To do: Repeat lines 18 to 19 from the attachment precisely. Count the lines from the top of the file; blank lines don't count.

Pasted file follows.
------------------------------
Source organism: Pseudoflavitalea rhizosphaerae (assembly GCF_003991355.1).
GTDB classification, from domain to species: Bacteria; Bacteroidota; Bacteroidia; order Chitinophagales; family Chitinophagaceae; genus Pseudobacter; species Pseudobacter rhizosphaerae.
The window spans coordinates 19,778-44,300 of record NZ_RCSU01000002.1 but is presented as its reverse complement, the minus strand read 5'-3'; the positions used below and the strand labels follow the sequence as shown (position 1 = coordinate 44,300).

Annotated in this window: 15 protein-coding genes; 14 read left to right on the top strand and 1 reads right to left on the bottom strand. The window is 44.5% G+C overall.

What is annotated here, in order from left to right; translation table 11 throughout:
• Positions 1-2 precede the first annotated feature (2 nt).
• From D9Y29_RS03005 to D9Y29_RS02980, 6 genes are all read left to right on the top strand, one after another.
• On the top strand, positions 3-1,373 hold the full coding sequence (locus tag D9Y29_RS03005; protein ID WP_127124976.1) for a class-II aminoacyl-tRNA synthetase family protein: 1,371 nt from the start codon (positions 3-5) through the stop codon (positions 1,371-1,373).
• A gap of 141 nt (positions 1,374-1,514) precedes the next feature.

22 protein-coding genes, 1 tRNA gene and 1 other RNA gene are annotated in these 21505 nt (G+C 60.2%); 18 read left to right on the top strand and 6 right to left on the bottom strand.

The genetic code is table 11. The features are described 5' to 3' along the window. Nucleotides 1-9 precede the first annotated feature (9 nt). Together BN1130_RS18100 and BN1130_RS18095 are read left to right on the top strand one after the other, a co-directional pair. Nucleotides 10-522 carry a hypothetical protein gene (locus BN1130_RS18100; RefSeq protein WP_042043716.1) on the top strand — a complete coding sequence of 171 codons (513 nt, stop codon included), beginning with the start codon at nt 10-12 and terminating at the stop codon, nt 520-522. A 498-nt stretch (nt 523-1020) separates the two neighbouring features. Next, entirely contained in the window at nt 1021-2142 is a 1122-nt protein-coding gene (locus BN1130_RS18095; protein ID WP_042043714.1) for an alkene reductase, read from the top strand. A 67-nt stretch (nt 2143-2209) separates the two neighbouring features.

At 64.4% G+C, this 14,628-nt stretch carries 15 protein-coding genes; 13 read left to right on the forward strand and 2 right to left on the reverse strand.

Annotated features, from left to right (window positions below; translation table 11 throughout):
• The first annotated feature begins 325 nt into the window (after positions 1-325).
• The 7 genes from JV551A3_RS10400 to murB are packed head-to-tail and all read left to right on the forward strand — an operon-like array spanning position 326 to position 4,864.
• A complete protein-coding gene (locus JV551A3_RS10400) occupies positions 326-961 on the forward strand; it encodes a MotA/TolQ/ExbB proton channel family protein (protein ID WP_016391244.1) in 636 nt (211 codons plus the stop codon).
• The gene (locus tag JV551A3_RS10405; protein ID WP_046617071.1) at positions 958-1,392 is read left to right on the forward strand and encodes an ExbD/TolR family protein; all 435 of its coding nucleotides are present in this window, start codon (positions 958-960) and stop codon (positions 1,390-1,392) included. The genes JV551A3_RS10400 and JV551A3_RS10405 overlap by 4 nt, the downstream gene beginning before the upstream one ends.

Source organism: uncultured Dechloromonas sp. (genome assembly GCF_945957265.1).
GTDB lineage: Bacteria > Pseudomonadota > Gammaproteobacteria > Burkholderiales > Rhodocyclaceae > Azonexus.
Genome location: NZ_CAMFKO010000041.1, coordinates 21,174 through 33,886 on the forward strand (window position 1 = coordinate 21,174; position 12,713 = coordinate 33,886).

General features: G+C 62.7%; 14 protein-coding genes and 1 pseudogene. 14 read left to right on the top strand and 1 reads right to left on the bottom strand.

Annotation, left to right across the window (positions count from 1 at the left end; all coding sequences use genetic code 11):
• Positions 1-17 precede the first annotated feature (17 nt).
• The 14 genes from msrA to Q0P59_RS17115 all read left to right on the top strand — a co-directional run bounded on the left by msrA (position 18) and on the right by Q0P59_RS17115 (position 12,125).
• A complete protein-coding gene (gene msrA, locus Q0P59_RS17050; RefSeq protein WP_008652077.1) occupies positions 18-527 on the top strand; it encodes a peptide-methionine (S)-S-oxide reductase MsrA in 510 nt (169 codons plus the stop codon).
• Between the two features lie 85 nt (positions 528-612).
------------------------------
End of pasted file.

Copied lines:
Source organism: uncultured Dechloromonas sp. (genome assembly GCF_945957265.1).
GTDB lineage: Bacteria > Pseudomonadota > Gammaproteobacteria > Burkholderiales > Rhodocyclaceae > Azonexus.